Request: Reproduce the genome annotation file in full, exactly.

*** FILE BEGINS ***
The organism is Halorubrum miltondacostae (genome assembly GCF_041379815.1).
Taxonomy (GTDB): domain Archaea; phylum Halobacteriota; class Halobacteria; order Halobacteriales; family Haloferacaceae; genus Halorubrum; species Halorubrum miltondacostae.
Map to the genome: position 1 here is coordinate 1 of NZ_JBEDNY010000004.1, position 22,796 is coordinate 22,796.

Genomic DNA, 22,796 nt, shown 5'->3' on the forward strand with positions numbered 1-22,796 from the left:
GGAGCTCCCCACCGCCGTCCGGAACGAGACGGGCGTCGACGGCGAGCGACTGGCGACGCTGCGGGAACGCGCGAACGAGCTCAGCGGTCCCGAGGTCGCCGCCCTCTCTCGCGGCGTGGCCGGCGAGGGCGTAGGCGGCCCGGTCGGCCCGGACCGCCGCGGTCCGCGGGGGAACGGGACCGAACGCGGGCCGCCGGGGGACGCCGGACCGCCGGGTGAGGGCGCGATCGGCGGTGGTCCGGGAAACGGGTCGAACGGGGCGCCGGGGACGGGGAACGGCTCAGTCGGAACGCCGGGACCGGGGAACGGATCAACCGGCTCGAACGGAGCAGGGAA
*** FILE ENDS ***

The organism is Halorubrum miltondacostae (genome assembly GCF_041379815.1).
Taxonomy (GTDB): domain Archaea; phylum Halobacteriota; class Halobacteria; order Halobacteriales; family Haloferacaceae; genus Halorubrum; species Halorubrum miltondacostae.
Map to the genome: position 1 here is coordinate 1 of NZ_JBEDNY010000004.1, position 22,796 is coordinate 22,796.

Genomic DNA, 22,796 nt, shown 5'->3' on the forward strand with positions numbered 1-22,796 from the left:
GGAGCTCCCCACCGCCGTCCGGAACGAGACGGGCGTCGACGGCGAGCGACTGGCGACGCTGCGGGAACGCGCGAACGAGCTCAGCGGTCCCGAGGTCGCCGCCCTCTCTCGCGGCGTGGCCGGCGAGGGCGTAGGCGGCCCGGTCGGCCCGGACCGCCGCGGTCCGCGGGGGAACGGGACCGAACGCGGGCCGCCGGGGGACGCCGGACCGCCGGGTGAGGGCGCGATCGGCGGTGGTCCGGGAAACGGGTCGAACGGGGCGCCGGGGACGGGGAACGGCTCAGTCGGAACGCCGGGACCGGGGAACGGATCAACCGGCTCGAACGGAGCAGGGAA